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INTERVIEWS

Pablo Larraín (Jackie)
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Entries in Original Score (51)

Wednesday
Jan112017

FYC: Jackie's Original Score by Mica Levi

by Sean Donovan

You sit down in a movie theater to see the latest biopic that has earned a superstar Oscar heat, and after the series of trailers for undoubtedly happier movies you could be seeing, you stare at a black screen. Gradually you hear something, a strong string note that quickly careens down the scale into dissonant whine. It’s immediately upsetting, destabilizing: flat and lacking grace when you were promised a classy portrait of one of America’s most iconic first ladies. So disjunctive it possesses a strange, ethereal beauty. It reminds me of the sound of an airplane flying overhead, fitting for a film where some of the most dramatic scenes occur onboard Air Force One. 

Music is the standard-bearer for everything that makes Jackie an unusual Oscar contender...

Click to read more ...

Saturday
Jan072017

FYC: Moonlight, Best Original Score

By Chris Feil

It's always ceaselessly frustrating to see deserving below-the-line work from so-called smaller films miss out on Oscar nominations. Even when a film is a favorite in the major categories, it can still be hard to break through beyond major races - just look at last year's Room. This year, Moonlight deserves those nominations for its behind-the-scenes craft, each of its elements too powerful and integral to deny. But for brevity's sake, I'll just call attention to its evocative score by Nicholas Britell.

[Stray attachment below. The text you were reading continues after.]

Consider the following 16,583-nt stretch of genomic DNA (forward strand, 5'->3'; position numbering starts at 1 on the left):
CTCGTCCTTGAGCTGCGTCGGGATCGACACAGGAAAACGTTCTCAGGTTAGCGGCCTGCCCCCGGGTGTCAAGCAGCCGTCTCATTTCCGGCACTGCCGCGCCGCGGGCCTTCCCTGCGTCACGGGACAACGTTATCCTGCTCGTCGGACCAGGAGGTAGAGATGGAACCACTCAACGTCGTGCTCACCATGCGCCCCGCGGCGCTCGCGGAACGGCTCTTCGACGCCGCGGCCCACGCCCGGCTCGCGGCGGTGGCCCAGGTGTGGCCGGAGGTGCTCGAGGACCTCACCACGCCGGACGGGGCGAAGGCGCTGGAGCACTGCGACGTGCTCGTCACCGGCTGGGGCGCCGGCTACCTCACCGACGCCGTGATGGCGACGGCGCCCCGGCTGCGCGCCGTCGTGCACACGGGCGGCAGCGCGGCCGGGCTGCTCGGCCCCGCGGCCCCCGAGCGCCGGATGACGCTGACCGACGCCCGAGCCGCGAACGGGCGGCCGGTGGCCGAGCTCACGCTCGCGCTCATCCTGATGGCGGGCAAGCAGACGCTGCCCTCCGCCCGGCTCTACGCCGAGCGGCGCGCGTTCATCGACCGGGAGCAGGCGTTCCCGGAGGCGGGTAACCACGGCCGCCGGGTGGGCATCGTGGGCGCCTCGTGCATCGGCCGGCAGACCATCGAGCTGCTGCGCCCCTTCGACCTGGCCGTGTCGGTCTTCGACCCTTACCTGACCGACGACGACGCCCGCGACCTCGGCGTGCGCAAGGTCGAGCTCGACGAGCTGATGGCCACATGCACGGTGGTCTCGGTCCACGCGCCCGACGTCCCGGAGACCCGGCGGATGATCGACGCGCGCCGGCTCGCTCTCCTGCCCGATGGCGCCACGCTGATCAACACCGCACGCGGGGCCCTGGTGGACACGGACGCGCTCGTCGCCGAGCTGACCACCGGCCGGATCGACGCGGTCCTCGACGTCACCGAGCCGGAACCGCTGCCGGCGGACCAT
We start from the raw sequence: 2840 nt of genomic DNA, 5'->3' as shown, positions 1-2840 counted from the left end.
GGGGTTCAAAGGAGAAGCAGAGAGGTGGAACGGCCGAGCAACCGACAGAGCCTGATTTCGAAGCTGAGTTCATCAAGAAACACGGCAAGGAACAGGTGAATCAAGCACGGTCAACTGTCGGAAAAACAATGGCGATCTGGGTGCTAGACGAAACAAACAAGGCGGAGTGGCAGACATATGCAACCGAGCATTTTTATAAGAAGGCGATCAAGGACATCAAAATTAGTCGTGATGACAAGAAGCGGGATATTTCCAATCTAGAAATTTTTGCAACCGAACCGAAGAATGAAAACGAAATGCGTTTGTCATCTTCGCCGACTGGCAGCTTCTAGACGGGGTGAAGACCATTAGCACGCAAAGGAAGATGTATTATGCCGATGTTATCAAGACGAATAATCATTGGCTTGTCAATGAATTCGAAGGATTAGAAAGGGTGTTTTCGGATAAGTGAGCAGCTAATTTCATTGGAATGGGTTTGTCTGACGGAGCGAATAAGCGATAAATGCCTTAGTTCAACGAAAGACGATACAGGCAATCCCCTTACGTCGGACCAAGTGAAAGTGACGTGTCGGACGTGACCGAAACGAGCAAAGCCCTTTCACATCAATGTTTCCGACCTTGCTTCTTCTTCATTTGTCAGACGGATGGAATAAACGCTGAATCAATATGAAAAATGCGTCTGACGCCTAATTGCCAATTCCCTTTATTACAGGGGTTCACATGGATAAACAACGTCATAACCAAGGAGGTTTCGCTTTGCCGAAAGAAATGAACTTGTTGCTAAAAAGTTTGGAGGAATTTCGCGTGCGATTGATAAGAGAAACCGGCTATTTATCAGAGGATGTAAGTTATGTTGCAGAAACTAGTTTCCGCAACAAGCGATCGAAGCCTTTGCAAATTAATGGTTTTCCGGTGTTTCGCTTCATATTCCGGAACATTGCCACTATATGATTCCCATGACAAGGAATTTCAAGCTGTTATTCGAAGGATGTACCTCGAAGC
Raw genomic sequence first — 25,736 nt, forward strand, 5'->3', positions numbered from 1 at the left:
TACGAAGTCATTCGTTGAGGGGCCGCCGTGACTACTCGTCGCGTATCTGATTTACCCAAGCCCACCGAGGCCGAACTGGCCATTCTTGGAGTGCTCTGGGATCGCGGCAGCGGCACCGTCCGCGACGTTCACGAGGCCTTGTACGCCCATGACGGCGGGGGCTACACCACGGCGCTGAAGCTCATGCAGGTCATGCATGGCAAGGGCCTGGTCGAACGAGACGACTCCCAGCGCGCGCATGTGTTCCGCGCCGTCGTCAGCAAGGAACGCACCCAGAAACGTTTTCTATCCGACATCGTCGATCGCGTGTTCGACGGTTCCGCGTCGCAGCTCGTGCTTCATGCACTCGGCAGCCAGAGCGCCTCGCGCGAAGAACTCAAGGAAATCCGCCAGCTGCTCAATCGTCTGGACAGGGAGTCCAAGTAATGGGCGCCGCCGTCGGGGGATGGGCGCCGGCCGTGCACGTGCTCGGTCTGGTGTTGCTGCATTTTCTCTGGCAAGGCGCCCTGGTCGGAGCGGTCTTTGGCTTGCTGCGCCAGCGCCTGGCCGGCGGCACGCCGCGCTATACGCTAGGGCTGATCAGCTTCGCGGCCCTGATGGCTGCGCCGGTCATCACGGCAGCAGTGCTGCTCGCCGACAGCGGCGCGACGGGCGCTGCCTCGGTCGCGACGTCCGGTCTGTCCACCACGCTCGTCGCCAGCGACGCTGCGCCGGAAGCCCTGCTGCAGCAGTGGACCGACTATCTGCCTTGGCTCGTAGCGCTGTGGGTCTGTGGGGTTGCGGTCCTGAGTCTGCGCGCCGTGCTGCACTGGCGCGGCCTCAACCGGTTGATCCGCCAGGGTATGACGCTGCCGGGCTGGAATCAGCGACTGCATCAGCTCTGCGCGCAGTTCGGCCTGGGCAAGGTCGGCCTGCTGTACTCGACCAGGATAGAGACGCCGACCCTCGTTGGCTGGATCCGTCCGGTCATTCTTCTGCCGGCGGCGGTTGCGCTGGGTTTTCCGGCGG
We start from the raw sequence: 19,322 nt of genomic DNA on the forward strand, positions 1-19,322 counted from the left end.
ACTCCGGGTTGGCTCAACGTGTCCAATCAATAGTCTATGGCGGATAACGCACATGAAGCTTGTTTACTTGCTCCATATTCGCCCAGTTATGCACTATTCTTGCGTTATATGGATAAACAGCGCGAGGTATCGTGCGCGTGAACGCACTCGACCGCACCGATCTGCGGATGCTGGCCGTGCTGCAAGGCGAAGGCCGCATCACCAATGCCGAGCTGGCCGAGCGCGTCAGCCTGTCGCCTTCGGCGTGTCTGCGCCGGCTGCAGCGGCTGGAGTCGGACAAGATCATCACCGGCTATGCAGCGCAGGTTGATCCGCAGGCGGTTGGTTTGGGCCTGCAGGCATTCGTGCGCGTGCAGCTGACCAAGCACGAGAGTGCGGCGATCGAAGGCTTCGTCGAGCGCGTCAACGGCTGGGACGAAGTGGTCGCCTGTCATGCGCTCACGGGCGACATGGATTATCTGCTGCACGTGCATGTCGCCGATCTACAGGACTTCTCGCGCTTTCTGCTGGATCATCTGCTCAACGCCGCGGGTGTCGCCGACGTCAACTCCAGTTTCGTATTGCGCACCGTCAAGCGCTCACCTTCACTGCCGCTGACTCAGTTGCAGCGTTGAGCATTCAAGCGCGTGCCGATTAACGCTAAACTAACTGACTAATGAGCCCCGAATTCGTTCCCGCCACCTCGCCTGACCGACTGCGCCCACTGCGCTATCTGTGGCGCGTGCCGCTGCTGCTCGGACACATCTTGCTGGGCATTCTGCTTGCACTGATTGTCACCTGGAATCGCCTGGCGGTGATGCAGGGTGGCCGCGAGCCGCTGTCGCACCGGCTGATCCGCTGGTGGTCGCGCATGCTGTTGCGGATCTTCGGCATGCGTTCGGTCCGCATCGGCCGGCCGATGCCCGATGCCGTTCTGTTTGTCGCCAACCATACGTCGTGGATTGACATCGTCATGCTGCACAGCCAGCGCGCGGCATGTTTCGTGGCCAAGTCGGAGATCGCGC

Britell threads recurring melodies and tones through each of Chiron's chapters without feeling repetitive. As the piano theme comes in and out, it takes us back to the previous struggles that add weight to the fresh one, just as life is connected memory to memory. The sharp strings show the soaring relief of a moment like Juan teaching him to swim, but also reveal the anxiety of being seen for what he truly is, the fear of what that means.

Click to read more ...

Saturday
Nov192016

Oscar Trivia: "Arrival" and Best Original Score Eligibility

by Chris Feil

Like his Denis Villeneuve Sicario collaboration last year, Jóhann Jóhannsson's score for Arrival is powerful and one of the most memorable components of its film. One of the special aspects of Jóhannsson's work with Villeneuve is how his scores both embody and inform the thematic landscape of the film. The composer was Oscar nominated for his pulsing Sicario score and you can easily imagine him returning this year.

But before we guess too quickly, take stock of the moving final piece that plays over the film's finale because you may have heard it before. The gorgeous track, "On the Nature of Daylight", is actually by Max Richter and has been used in previous films like Shutter Island.

None of this is to discredit Jóhansson's terrifying and soulful work, but one wonders if such prominent and integral use of Richter's work could hurt the composer's nomination chances...

Click to read more ...

Tuesday
Sep132016

"Jackie" Sells to Fox Searchlight. December Gets Yet More Crowded

The Oscar Race just got a lot more crowded.

Natalie Portman as "Jackie". Photo by William GrayWhile Natalie Portman may be enjoying the lion's share of buzz for playing the title character in Jackie (her best performance yet) if Fox Searchlight plays their FYC hand correctly the film could be a major player across the Oscar board (Portman and Sarsgard are the only acting possibillities. Greta Gerwig, Max Casella, John Carroll Lynch, John Hurt, and Beth Grant support them well but in extremely limited doses) including especially Costume Design, Director, Screenplay, and Production Design. The Cinematography, Editing, Sound and Original Score are also marvellous but the film is a little out of the box challenging so not everyone is going to respond to it; in its own caged bird way it's as angry as Pablo Larraín's Chilean pictures.